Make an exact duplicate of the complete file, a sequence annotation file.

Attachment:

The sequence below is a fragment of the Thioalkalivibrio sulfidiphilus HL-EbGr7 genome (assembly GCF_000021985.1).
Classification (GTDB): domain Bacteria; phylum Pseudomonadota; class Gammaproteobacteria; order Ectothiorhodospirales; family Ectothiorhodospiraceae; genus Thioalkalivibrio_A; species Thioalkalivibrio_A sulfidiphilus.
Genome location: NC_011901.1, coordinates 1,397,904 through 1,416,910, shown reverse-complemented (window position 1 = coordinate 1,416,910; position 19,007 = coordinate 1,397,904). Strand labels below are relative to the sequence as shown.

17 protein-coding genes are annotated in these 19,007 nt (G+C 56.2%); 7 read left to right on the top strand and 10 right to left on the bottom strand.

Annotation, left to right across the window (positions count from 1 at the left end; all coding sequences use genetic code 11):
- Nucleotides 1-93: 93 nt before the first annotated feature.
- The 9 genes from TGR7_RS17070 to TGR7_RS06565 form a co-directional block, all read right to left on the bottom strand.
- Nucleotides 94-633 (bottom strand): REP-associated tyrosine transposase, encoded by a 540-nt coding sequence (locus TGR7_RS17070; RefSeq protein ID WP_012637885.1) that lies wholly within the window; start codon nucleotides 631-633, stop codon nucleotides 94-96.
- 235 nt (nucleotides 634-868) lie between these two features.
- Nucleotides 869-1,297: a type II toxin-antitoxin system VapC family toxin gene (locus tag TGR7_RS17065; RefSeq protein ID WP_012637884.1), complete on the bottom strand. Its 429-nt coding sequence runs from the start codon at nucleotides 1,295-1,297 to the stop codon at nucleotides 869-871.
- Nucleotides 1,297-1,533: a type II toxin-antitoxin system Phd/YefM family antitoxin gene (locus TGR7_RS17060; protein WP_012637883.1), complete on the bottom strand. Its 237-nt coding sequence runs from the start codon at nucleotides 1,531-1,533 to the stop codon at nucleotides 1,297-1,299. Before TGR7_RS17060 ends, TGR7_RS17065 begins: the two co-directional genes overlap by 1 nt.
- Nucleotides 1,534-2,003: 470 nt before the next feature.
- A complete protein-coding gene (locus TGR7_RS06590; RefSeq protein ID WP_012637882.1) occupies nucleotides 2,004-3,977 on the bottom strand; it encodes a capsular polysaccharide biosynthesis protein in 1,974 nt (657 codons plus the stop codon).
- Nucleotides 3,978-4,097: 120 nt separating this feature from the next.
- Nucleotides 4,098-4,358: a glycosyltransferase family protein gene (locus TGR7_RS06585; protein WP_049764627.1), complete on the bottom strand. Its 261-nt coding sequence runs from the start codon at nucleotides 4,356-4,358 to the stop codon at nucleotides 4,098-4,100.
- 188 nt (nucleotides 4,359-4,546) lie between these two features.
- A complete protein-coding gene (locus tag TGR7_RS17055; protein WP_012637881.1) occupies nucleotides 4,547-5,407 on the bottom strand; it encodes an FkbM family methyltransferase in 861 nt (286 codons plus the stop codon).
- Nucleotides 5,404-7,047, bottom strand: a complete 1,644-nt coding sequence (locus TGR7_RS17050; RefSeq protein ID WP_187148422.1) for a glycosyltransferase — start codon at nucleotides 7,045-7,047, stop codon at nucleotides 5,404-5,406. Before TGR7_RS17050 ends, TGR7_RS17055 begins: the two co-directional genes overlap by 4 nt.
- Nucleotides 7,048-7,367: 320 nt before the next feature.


The sequence below is a fragment of the Thioalkalivibrio sulfidiphilus HL-EbGr7 genome (assembly GCF_000021985.1).
Classification (GTDB): domain Bacteria; phylum Pseudomonadota; class Gammaproteobacteria; order Ectothiorhodospirales; family Ectothiorhodospiraceae; genus Thioalkalivibrio_A; species Thioalkalivibrio_A sulfidiphilus.
Genome location: NC_011901.1, coordinates 1,397,904 through 1,416,910, shown reverse-complemented (window position 1 = coordinate 1,416,910; position 19,007 = coordinate 1,397,904). Strand labels below are relative to the sequence as shown.

17 protein-coding genes are annotated in these 19,007 nt (G+C 56.2%); 7 read left to right on the top strand and 10 right to left on the bottom strand.

Annotation, left to right across the window (positions count from 1 at the left end; all coding sequences use genetic code 11):
- Nucleotides 1-93: 93 nt before the first annotated feature.
- The 9 genes from TGR7_RS17070 to TGR7_RS06565 form a co-directional block, all read right to left on the bottom strand.
- Nucleotides 94-633 (bottom strand): REP-associated tyrosine transposase, encoded by a 540-nt coding sequence (locus TGR7_RS17070; RefSeq protein ID WP_012637885.1) that lies wholly within the window; start codon nucleotides 631-633, stop codon nucleotides 94-96.
- 235 nt (nucleotides 634-868) lie between these two features.
- Nucleotides 869-1,297: a type II toxin-antitoxin system VapC family toxin gene (locus tag TGR7_RS17065; RefSeq protein ID WP_012637884.1), complete on the bottom strand. Its 429-nt coding sequence runs from the start codon at nucleotides 1,295-1,297 to the stop codon at nucleotides 869-871.
- Nucleotides 1,297-1,533: a type II toxin-antitoxin system Phd/YefM family antitoxin gene (locus TGR7_RS17060; protein WP_012637883.1), complete on the bottom strand. Its 237-nt coding sequence runs from the start codon at nucleotides 1,531-1,533 to the stop codon at nucleotides 1,297-1,299. Before TGR7_RS17060 ends, TGR7_RS17065 begins: the two co-directional genes overlap by 1 nt.
- Nucleotides 1,534-2,003: 470 nt before the next feature.
- A complete protein-coding gene (locus TGR7_RS06590; RefSeq protein ID WP_012637882.1) occupies nucleotides 2,004-3,977 on the bottom strand; it encodes a capsular polysaccharide biosynthesis protein in 1,974 nt (657 codons plus the stop codon).
- Nucleotides 3,978-4,097: 120 nt separating this feature from the next.
- Nucleotides 4,098-4,358: a glycosyltransferase family protein gene (locus TGR7_RS06585; protein WP_049764627.1), complete on the bottom strand. Its 261-nt coding sequence runs from the start codon at nucleotides 4,356-4,358 to the stop codon at nucleotides 4,098-4,100.
- 188 nt (nucleotides 4,359-4,546) lie between these two features.
- A complete protein-coding gene (locus tag TGR7_RS17055; protein WP_012637881.1) occupies nucleotides 4,547-5,407 on the bottom strand; it encodes an FkbM family methyltransferase in 861 nt (286 codons plus the stop codon).
- Nucleotides 5,404-7,047, bottom strand: a complete 1,644-nt coding sequence (locus TGR7_RS17050; RefSeq protein ID WP_187148422.1) for a glycosyltransferase — start codon at nucleotides 7,045-7,047, stop codon at nucleotides 5,404-5,406. Before TGR7_RS17050 ends, TGR7_RS17055 begins: the two co-directional genes overlap by 4 nt.
- Nucleotides 7,048-7,367: 320 nt before the next feature.